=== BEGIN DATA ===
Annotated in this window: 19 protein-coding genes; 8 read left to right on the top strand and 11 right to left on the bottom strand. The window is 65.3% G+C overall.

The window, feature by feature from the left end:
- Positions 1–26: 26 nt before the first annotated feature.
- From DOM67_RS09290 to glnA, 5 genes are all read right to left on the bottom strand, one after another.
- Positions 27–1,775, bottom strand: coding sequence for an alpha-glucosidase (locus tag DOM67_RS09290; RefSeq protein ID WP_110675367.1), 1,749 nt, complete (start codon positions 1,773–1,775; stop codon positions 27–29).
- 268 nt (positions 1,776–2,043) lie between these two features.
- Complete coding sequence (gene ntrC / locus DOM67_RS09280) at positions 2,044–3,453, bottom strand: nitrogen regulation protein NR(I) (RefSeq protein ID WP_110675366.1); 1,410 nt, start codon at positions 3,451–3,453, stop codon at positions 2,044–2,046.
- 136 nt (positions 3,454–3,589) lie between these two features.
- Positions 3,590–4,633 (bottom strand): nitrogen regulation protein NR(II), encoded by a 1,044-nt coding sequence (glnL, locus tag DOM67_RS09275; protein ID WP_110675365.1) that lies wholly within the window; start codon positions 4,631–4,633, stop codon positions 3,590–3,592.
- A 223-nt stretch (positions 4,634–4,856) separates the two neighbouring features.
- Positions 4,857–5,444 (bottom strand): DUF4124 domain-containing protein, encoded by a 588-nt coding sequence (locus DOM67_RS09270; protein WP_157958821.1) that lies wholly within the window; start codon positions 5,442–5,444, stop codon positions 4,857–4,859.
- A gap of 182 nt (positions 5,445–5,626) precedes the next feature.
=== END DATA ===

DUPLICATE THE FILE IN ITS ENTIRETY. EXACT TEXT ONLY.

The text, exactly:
Annotated in this window: 19 protein-coding genes; 8 read left to right on the top strand and 11 right to left on the bottom strand. The window is 65.3% G+C overall.

The window, feature by feature from the left end:
- Positions 1–26: 26 nt before the first annotated feature.
- From DOM67_RS09290 to glnA, 5 genes are all read right to left on the bottom strand, one after another.
- Positions 27–1,775, bottom strand: coding sequence for an alpha-glucosidase (locus tag DOM67_RS09290; RefSeq protein ID WP_110675367.1), 1,749 nt, complete (start codon positions 1,773–1,775; stop codon positions 27–29).
- 268 nt (positions 1,776–2,043) lie between these two features.
- Complete coding sequence (gene ntrC / locus DOM67_RS09280) at positions 2,044–3,453, bottom strand: nitrogen regulation protein NR(I) (RefSeq protein ID WP_110675366.1); 1,410 nt, start codon at positions 3,451–3,453, stop codon at positions 2,044–2,046.
- 136 nt (positions 3,454–3,589) lie between these two features.
- Positions 3,590–4,633 (bottom strand): nitrogen regulation protein NR(II), encoded by a 1,044-nt coding sequence (glnL, locus tag DOM67_RS09275; protein ID WP_110675365.1) that lies wholly within the window; start codon positions 4,631–4,633, stop codon positions 3,590–3,592.
- A 223-nt stretch (positions 4,634–4,856) separates the two neighbouring features.
- Positions 4,857–5,444 (bottom strand): DUF4124 domain-containing protein, encoded by a 588-nt coding sequence (locus DOM67_RS09270; protein WP_157958821.1) that lies wholly within the window; start codon positions 5,442–5,444, stop codon positions 4,857–4,859.
- A gap of 182 nt (positions 5,445–5,626) precedes the next feature.